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Analytical Methods Related to Preservation 177 features assigned to the presence of silica or carbonate. The currently available systems allow us to distinguish some of the iron oxides and oxyhydroxidese.g., goethite and hematite. Because the reflection spectra are often affected by particle size, we may be able to establish the relative size distribution of minerals as well. Of more immediate use is the radiometer's ability to detect the vibrational modes of the hy- droxy} (OH) group, which is a major component of clay minerals and so may be used to identify various clays as well as some sulfate min- erals. Recent developments in the application of reflectance spectra to the weathering once alteration of rocks and minerals indicate that the ratios of various band intensities in the visible (electronic) and near-infrared (molecular) spectra allow for semiquantitative determination of var- ious clay minerals, calcite {limestone/marble!, iron minerals, and sul- fates.9 The spectra of clay minerals illustrated in Figure 9 have been divided into characteristic ratiose.g., 2.0/2.20 ,um and 2.20/2.35 ,um enabling mineral differentiation. The hand-held radiometer is nearly the size of a small suitcase and is fully portable. The device may be set to a dual-beam mode for readout in a ratio format or to read in a multichannel mode of ~20 different wavelengths. The capabilities of this type of instrument allow for nondestructive, field or laboratory measurement of the major minerals produced during the weathering/alteration of stone materials. Fur- the'~ore, the measurement is limited to near-surface penetrations i.e., the weathered zone. An example of the change in the optical spectra caused by the thickness of the absorbing layer is illustrated in Figure 10. This change in reflectance/absorption may be utilized to determine the depth of alteration, leaching, or weathering. As a func- tion of mineralogy {i.e., wavelength!, the spectra are representative of the upper 2() 50 Am of the snmple.9 NEUTRON-GAMMA TECHNIQUES The use of prompt neutron-gamma techniques is well established in geochemical exploration and environmental monitoring. Prompt neu- tron techniques have been proposed and used for such applications as borehole logging and the detection of pollutants in river and sea beds. The prompt neutron-gamma method involves the measure- ment of gamma rays that result from the interactions of neutrons with the material under analysis. Fast neutrons (energy >1 MeV) can in- teract by scattering inelastically from a nucleus, thereby producing a nucleus in an excited state. Subsequent deexcitation results in the

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78 CONSERVATION OF HISTORIC STONE BUILDINGS ~ I I I I -I I ~ ~ I ~ I T- Phlogopite _ o . o > '$: UJ cr 111 c: at Cal UJ LL LL of Cal ~ /: Kaolinite Montmorillonite M uscovite lo, \ l - 1 1 1 1 1 1 it 1 1 1 1 1 1 l 1.-0 1.5 2.0 2.5 WAVE LENGTH I N. MICROMETERS FIGURE 9 Spectra of clay minerals determined by reflectance ra- diometry. Spectra are superimposed in this figure with indicated spacings of 10 percent reflectance to MgO. Source: G. R. Hunt in Remote Sensing in Geology, B. S. Siegal and A. R. Gillespie, eds. John Wiley: New York, 1980.

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Analytical Methods Related to Preservation 90 o o ~ 70 al LL c: 6 50 cat IL LL] be 30 LU lo: UJ 10 , ~ i_ Sample Thickness (,um) 2 3 O 5 7 8 9 10 8 16 20 22 25 37 45 60 60 o 1.0 WAVELENGTH IN MICROMETERS 1.5 FIGURE 10 Reflectance spectra of 25 percent goethite and 75 percent kaolinite as a function of the thickness of the absorbing layer. 179 emission of characteristic gamma rays. Thermal neutrons can be cap- tured by a nucleus, which increases its atomic mass by one and in the process is left in an excited state. The return to the ground state is accompanied by the emission of a characteristic gamma ray. Me gamma- ray flux measured by a detector depends on the spatial and energy distribution of the neutrons and the location of the detector relative to the source. Figure 11 summarizes both modes of analysis. A possible instrumental configuration is shown in Figure 12. An example of the great amount of data available in a spectrum

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180 Neutron: Neutron Nucleus 0~ CONSERVATION OF HISTORIC STONE BUILDINGS Gamma Ray ~ ~_~L o Jo De-excitea Excited Nucleus Nucleus BEFORE INTERMEDIATE AFTER I N E LAST I C SCATTE R I N G Neutron N ucleus O TO ~ O New Isotope (Excited) New Isotope BEFORE INTERMEDIATE AFTER RADIATIVE CAPTURE Capture Gamma Ray Gamma Ray N uclear Particle ,' Neutron Nucleus ,: ~ 0 ~0 ~~~ ORadioisotope Stable Isotope ACTIVATION FIGURE 11 Neutron-gamma methods of analysis involve detection of characteristic gamma rays emitted as a result of inelastic scattering of fast neutrons or radiative capture of thermal neutrons.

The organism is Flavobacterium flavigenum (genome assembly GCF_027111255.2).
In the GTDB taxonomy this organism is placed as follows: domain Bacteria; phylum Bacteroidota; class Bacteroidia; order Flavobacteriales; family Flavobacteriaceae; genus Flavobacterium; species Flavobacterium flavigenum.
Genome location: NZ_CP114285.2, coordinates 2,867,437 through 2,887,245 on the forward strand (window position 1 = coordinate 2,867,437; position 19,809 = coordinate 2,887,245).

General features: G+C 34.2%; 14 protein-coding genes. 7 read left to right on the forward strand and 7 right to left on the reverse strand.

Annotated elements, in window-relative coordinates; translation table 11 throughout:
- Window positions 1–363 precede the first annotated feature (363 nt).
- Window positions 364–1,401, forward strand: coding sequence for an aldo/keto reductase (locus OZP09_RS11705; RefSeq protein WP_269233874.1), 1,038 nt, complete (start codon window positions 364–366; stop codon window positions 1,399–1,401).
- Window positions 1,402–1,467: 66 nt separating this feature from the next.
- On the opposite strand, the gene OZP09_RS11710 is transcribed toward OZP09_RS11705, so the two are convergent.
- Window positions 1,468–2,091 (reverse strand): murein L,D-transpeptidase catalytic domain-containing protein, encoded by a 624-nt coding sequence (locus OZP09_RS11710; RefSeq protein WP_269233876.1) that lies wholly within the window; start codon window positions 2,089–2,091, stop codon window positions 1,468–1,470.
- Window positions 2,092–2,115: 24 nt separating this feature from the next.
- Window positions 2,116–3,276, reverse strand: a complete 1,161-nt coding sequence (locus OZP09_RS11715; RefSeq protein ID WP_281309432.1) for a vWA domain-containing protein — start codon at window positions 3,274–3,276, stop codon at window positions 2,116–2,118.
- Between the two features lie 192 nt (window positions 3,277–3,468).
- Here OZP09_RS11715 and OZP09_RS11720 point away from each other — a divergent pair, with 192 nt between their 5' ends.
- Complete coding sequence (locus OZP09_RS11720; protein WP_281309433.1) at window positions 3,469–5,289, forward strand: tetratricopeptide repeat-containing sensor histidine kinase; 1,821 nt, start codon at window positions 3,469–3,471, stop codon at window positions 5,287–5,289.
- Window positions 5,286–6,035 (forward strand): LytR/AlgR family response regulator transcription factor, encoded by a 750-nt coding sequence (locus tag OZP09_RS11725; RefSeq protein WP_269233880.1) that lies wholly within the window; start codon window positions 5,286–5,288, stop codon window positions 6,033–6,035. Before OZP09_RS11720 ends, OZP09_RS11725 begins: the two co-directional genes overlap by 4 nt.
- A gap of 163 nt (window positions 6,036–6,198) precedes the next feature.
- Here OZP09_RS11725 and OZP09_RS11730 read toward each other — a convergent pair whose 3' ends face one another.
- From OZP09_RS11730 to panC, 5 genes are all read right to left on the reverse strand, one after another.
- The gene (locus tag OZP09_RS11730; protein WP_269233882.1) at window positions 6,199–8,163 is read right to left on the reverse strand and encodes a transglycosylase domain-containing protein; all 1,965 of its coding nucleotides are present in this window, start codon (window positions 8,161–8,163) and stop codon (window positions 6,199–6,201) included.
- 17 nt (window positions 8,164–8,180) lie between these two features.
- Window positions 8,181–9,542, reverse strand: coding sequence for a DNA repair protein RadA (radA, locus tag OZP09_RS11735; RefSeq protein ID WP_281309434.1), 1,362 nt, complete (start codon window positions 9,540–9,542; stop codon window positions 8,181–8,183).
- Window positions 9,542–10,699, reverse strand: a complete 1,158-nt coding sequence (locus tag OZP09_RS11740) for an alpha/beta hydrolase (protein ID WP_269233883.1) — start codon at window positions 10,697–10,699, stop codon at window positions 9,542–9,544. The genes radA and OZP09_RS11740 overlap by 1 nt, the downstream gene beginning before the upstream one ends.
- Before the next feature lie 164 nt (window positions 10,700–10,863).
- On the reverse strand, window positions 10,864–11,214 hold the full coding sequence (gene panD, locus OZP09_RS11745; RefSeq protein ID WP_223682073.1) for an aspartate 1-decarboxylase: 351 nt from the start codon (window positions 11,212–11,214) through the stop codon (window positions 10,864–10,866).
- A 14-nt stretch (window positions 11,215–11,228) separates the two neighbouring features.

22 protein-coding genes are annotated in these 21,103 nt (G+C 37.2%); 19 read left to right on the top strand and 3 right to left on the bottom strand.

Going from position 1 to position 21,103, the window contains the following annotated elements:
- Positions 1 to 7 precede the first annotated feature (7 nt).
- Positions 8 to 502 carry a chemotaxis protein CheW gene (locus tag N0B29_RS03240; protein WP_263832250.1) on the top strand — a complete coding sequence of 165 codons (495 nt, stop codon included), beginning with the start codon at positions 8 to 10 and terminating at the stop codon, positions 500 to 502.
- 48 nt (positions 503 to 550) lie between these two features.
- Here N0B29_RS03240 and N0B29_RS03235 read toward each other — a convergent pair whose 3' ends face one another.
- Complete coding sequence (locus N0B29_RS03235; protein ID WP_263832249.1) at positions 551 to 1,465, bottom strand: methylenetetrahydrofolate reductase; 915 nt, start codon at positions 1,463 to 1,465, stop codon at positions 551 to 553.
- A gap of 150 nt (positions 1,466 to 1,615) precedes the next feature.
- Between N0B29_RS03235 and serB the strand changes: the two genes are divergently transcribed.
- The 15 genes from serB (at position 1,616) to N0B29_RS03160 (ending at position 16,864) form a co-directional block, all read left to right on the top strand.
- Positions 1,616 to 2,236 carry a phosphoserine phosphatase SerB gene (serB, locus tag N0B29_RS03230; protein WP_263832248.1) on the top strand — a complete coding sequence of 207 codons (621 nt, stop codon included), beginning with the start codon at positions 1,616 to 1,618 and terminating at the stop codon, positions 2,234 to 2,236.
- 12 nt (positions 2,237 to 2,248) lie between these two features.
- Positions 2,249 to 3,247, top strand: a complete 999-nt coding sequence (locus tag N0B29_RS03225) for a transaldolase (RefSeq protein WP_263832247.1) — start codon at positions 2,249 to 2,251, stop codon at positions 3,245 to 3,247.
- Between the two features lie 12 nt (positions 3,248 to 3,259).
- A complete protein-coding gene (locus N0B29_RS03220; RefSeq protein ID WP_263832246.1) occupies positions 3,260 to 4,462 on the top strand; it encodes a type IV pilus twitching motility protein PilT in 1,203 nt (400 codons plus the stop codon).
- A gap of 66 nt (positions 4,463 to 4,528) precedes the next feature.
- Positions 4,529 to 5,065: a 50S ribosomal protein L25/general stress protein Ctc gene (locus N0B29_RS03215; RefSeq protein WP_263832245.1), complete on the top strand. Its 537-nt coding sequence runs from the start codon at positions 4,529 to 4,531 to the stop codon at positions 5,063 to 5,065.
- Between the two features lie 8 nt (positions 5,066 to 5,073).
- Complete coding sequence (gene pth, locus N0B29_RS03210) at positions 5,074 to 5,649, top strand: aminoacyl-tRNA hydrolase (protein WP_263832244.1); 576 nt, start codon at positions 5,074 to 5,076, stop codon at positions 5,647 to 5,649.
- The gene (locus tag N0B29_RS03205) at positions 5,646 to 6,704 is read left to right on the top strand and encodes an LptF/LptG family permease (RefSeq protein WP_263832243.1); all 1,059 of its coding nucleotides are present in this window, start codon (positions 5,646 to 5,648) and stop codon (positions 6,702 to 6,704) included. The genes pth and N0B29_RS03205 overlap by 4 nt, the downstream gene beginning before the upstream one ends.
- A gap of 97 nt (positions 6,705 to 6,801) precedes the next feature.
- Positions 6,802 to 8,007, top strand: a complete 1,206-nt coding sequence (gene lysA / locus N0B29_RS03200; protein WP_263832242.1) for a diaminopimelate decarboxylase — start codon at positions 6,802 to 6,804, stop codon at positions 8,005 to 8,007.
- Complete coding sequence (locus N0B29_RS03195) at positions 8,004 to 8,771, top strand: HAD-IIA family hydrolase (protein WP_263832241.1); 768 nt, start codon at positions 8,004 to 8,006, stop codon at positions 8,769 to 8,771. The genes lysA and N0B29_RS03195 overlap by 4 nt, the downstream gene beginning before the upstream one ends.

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Analytical Methods Related to Preservation Pulsed 14-MeV Neutron Generator Attenuator Gamma-ray Detector Detector ~~ ; Lunar Surface Neutron Path FIGURE 12 Possible instrumental configuration for analysis by the neutron-gamma method. 181 accumulated in about an hour is shown in Figure 13. This is a spectrum taken of wet soil in an anticoincidence mode. It was possible to identify hydrogen, oxygen, silicon, iron, aluminum, titanium, sodium, calcium, and potassium. Most of the lines were due to neutron capture. It was also possible to identify lines resulting from neutron activation. While this method has not been applied specifically to the problems being discussed at this conference, it appears to hold promise. The major constraints to be considered are that the methods provide strictly el- Albuquerque Spectrum Anti~oincidence Mode Wet Soil Go N S - (D tO i~ ~533 - ~11 ., _ 1 1 1 1 1 1 1 1 1 1 1 1 1 1 1 1 1 0~11~1 1 1000 1400 1800 2200 2600 3000 3400 3800 200 600 FIGURE 13 The extensive spectral data shown in the figure were obtained in about an hour using the neutron-gamma method on a sample of wet soil.

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182 CONSERVATION OF HISTORIC STONE BUILDINGS emental data, and the analysis represents a bulk sample. One important positive factor is that the methods are capable of yielding information about the hydrogen content. REFERENCES AND NOTES 1. See, for example, the following recent studies: Petrovic et al. {1976) Rate control in dissolution of alkali feldspars I. Study of residual feldspar grains by X-ray photoelectron spectroscopy, 40~5), 537; Busenberg {1978) The products of the interaction of feldspars with aqueous solutions at 25C, 42~111), 1679; Holdren and Berner {1979) Mechanism of feldspar weathering I. Experimental studies, 43 A), 1161-1187; Tsuzuki and Suzuki t 1980) Experimental study of the alteration of labradorite in acid hydrothermal solutions, 44~5), 673. All articles are from Geochemica Acta. 2. Adler, I. {1966), X-Ray Emission Spectrography in Geology, Elsevier, N.Y. 3. Liebhafsky, H.A., Pfeiffer, H.D., Winslow, F.H. and Zemany, D.D. t1960J X-ray Absorption and Emission in Analytical Chemistry, John Wiley, N.Y. 4. Auger, D. {1925) Secondary ,B-rays produced in O gas by X-rays. Compt. Rend. 180:65-68. 5. Smith, D.G.W. {1976) Short Course in Microbeam Techniques, Mineralogical Association of Canada, Toronto, Ontario. 6. Goldstein, J.I., et al. { 1975~ Practical Scanning Electron Microscopy, Plenum Press, N.Y. 7. Yin Lo I, and Adler, I. {1978i Electron Spectroscopy, Instrumental Analysis, 418- 442, Allyn and Bacon, N.Y. 8. Tucker, C.J., et al. t1980J NASA Tech. Mem. 80641, NASA~SFC. Barringer Company Sales Literature, Denver, Colorado. 9. Hunt, G.R. {1961) Spectral studies of particulate minerals in the visible and near infrared, Geophysics, 42~3), 501. 10. Hertzog, R.C., Plasek, R.E. {1979~ Neutron excited gamma-ray spectrometry for well logging, IKE Trans. Nucl. Sci., NS-26, p. 1558. 11. Johnson, R.G., Evans, L.G., Trombka, J.I. {1979) Neutron-gamma techniques for planetary exploration, IKE Trans. Nucl. Sci., NS-26, p. 1574.